Pistons vs. Blazers final score: Pistons can’t keep up with Blazers star guards or Enes Kanter’s franchise-record night

Detroit Bad Boys

The Detroit Pistons went into Portland on Saturday evening without the services of Jerami Grant (knee). Everyone knew it would be a tall task to beat a playoff team in the Trail Blazers.

That proved to be exceedingly true.

The Blazers defeated the Pistons 118-103. The Blazers won the first and third quarters by 10 points each, and that was pretty much the difference, and any time the Pistons threatened to make it a game, the Blazers would push down a bit on the gas and extend the lead back out again.

Not only did the Blazers get 27 points from Damian Lillard and 26 points from CJ McCollum, Enes Kanter did some pretty impressive stuff on the glass, setting a Blazers franchise record for rebounds in a game with, yes, 30 rebounds:

Of Kanter’s 30 rebounds, 12 were offensive boards.

If it weren’t for Saddiq Bey’s 12 first-quarter points, this game would have likely gotten out of hand very early. Detroit didn’t have much else going for itself other than Saddiq taking over the offense.

Bey had a smooth pull-up jumper as Enes Kanter didn’t step up in coverage (also, good concentration from Bey as Derrick Jones Jr. made a late contest):

The Pistons bench brigade of Frank Jackson, Hamidou Diallo, Isaiah Stewart and Sekou Doumbouya were key in helping nearly erase all of a 16-point deficit as the Pistons drew within a point late in the first half. Doumbouya ran the floor with reckless abandon and was rewarded, and was decisive and seemingly confident in his 12 minutes. Frank Jackson was a certified bucket in nine minutes, scoring 11, including two quick hitters from deep.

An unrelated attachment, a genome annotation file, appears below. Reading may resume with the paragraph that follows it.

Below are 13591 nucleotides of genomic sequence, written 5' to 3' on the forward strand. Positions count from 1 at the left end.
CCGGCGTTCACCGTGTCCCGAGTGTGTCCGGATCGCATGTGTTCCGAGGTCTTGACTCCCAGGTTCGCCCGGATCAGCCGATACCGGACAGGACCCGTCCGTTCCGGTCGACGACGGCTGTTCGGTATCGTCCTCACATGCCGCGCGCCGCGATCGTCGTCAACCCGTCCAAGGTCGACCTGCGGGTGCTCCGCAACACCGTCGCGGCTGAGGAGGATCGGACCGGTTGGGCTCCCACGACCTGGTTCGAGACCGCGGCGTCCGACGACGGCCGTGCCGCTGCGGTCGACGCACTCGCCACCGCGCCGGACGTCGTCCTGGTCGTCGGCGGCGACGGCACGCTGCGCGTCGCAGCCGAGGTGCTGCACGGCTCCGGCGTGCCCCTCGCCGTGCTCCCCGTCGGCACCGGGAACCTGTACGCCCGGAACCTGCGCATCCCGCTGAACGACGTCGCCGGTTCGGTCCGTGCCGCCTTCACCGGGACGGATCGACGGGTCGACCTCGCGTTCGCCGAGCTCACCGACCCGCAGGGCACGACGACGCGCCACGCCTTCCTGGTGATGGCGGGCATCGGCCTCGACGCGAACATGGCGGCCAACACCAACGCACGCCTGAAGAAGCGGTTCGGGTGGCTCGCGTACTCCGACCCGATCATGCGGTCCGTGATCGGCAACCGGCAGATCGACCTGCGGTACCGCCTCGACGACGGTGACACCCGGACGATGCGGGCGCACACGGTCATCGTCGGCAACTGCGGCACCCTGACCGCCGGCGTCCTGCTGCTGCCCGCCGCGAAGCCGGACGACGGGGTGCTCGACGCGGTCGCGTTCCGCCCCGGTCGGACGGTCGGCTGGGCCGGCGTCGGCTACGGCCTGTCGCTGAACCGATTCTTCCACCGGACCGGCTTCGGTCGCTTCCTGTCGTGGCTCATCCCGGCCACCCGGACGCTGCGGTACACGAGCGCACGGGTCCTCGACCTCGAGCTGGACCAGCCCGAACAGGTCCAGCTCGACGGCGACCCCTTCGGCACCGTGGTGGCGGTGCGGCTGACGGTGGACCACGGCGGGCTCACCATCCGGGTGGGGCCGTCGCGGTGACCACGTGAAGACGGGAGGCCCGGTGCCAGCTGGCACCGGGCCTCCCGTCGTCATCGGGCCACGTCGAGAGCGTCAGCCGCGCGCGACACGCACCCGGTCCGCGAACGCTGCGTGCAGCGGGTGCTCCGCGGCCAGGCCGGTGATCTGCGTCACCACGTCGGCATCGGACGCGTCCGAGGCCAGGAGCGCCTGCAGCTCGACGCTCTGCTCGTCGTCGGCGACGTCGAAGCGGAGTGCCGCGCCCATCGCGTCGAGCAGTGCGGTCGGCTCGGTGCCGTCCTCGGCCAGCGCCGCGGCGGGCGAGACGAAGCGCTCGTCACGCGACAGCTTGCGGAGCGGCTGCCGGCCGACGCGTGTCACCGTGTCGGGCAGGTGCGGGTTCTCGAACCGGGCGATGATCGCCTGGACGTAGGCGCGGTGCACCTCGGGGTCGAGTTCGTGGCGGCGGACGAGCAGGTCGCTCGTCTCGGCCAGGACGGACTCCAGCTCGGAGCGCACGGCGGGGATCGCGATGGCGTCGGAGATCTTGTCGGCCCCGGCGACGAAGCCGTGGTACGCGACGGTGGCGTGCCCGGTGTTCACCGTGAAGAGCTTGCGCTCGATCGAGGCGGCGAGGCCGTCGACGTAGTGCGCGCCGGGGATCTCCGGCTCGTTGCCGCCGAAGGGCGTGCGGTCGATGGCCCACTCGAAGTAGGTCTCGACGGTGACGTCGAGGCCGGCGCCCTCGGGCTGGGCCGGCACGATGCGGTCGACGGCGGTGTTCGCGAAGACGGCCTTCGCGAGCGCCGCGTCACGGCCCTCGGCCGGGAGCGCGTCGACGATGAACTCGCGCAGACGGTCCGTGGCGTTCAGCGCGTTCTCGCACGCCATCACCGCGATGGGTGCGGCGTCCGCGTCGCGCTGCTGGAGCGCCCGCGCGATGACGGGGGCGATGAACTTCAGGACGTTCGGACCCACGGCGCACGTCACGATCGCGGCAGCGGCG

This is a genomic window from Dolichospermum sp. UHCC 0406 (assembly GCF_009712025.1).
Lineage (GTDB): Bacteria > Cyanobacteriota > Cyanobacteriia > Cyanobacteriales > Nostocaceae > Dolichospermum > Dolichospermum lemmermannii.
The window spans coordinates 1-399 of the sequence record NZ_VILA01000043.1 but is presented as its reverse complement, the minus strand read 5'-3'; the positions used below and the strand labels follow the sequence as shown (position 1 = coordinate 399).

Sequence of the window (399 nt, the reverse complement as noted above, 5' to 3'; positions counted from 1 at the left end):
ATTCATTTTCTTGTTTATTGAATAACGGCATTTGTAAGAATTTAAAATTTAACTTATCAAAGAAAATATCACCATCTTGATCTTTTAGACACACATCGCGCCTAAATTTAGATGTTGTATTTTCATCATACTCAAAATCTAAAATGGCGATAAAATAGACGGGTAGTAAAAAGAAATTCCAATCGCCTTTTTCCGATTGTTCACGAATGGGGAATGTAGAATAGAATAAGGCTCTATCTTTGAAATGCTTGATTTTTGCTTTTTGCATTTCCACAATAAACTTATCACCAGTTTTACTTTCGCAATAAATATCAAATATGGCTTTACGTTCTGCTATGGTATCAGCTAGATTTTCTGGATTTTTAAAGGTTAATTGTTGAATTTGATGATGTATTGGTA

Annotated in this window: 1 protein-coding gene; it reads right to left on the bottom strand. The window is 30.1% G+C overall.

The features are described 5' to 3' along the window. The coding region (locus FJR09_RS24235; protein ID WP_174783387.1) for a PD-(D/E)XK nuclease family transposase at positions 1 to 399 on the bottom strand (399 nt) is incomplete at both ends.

The Blazers stepped on the gas the last couple minutes before the break, forcing turnovers and getting some extra juice from Lillard and Kanter to pop their lead back to nine at 59-50. Kanter was his usual rebound-everything-in-his-vicinity self, corralling 16 boards in 18 first-half minutes, to go along with 11 points and a couple of blocks. Kanter is averaging a double-double on the season. Lillard and McCollum combined for 26 points in half number one.

Coming right out in the third, Portland blitzed the Pistons and pushed the lead close to 20. Portland’s length, veteran savvy, and plain superior skill level was too much.

Saben Lee, who did not play in the opening half or at all in the previous game, saw action in the quarter and was tasked with running the offense and guarding Lillard. Lee held up nicely on both assignments. Lee stuck with Lillard as well as one could, but Lillard hit a few tough, very Lillard-esque jumpers over him. No surprise there.

Killian Hayes’ seven first-half minutes were riddled with turnovers and poor decisions. His first minutes of the second half came at the start the fourth. Hayes finished with 17 minutes played, two free throws and four turnovers.

Jahlil Okafor made his first appearance in the fourth as well, and with the lineup Detroit had on the court for his first couple minutes, he was very possibly the number one option. Between Okafor, Hayes, Cory Joseph, Doumbouya and Diallo, offense was a bit of a struggle.

However, Detroit didn’t crumble until very late. Josh Jackson was a big reason why. He was possibly the best Piston tonight. While he was his normal energetic self on both ends, he also shot the rock efficiently. He drilled 5-of-6 from downtown on his way to 21 points. He picked his spots and mostly avoided some of his usual ill-advised quick hitters.

Josh’s 3-ball with about four and a half minutes left brought Detroit within 14. Portland would go on to close out the game without a struggle. Detroit could have wilted at many stages in the second half, but they competed on both ends.

Detroit will be right back at it with a tilt against the Los Angeles Clippers (and some old Pistons friends) at 10 p.m. EST on Sunday.

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